Next, member Mike Rice hosted the Mariners Roundtable, a discussion about what we can expect from the 2011 Seattle Mariners. In recent years, Mike’s presentations had been titled ‘The 2009 Seattle Mariners: They Have to Be Better, Don’t They?’ and ‘The 2010 Seattle Mariners: They’re Contenders?’. This year’s presentation continued the theme with ‘The 2011 Seattle Mariners: Some Years It’s Hard to Get Excited’
Mike looked at the Mariners Pythagorean prediction results from 2007-2010. They over-performed in all years but 2008. Mike showed the 2010 ABs, OPS+, and WAR for the projected 2011 team. Few of the players in the potential starting lineup had full seasons of major league ABs last year and few of them would, based on their 2010 WAR, rate as starters (WAR of 5 generally indicates MVP status, 3 generally indicates All-star status, and 2 generally indicates starting lineup status).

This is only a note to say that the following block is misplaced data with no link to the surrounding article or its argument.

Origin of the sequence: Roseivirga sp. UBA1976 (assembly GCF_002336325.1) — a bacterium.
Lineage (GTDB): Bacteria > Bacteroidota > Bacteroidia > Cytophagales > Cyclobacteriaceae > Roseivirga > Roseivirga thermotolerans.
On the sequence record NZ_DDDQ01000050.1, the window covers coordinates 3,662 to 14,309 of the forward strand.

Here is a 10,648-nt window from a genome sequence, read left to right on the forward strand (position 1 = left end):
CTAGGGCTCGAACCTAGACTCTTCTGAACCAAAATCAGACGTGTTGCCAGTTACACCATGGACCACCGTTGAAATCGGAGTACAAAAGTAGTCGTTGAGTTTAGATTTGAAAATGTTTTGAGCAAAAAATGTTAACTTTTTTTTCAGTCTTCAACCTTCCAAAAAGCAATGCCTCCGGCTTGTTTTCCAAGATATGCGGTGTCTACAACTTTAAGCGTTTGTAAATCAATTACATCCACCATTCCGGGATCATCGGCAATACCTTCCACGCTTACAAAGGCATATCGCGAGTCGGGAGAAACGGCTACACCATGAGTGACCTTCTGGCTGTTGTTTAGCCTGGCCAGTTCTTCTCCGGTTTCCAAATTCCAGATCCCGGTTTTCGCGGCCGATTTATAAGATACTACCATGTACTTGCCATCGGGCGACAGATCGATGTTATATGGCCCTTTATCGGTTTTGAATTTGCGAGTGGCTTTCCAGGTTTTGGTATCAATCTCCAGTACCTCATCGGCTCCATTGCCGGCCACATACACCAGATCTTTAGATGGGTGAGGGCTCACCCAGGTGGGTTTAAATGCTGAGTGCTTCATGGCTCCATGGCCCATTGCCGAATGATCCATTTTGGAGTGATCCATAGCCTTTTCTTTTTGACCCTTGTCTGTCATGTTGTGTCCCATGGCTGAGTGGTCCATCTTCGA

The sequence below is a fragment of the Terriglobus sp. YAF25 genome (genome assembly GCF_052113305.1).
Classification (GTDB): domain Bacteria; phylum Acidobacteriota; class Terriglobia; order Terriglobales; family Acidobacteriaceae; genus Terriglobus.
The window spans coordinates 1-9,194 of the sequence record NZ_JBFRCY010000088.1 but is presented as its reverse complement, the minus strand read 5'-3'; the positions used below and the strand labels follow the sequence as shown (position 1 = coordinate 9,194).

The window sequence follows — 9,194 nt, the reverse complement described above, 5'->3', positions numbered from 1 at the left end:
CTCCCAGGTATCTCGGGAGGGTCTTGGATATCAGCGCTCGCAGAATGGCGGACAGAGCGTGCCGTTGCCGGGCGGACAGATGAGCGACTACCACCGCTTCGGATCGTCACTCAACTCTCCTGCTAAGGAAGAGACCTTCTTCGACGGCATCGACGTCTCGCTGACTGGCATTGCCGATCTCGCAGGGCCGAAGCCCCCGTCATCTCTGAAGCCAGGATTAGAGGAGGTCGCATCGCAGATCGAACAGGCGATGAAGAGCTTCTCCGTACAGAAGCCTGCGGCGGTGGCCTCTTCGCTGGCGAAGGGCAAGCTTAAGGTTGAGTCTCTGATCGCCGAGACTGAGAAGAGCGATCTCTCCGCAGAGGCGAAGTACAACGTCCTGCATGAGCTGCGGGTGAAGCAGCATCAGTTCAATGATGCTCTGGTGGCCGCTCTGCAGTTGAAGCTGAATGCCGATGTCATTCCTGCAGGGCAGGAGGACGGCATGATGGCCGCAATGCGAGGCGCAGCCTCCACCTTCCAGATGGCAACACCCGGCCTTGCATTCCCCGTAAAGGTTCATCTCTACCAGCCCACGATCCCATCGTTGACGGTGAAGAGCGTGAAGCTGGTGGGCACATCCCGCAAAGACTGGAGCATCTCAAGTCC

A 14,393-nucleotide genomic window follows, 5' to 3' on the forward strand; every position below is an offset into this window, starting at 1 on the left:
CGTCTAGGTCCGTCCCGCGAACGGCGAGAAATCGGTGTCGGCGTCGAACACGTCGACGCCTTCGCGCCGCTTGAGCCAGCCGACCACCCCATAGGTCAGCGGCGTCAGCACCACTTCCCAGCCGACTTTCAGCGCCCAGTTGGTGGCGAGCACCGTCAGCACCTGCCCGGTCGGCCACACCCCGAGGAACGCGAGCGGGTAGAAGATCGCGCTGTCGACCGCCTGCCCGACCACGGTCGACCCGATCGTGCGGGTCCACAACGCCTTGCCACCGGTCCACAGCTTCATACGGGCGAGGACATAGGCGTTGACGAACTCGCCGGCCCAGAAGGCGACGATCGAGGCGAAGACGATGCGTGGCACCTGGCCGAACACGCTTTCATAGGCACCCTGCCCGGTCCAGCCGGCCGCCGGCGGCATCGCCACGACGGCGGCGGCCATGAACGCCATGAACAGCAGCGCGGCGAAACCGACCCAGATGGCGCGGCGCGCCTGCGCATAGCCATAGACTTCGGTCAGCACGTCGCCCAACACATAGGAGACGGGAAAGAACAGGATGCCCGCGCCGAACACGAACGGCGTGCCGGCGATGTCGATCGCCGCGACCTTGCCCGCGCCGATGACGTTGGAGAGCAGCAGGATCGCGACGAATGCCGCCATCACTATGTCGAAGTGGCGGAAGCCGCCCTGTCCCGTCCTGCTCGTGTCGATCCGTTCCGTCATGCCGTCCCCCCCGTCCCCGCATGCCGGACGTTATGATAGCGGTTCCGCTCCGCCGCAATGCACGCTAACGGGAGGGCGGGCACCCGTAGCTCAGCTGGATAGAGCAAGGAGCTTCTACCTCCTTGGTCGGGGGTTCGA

On a more upbeat note, Mike looked at how good Felix Hernandez really was last year. Felix had the best performance of any 24 year old pitcher in the American Leagues during the DH era for ERA+, OPS+, WHIP and Win Percentage, and was 4th highest for RSAA. Mike noted that at least once every five starts, Mariners fans do have reason to be excited.
Mike showed Ichiro’s WAR trend line over the past 10 years. Ichiro is a very consistent player with incredible preparation and work ethic.
As always, each attendee predicted how many wins the Mariners would have in 2011; predictions ranged from 56 to 80 with most members predicting between 65 and 73 wins.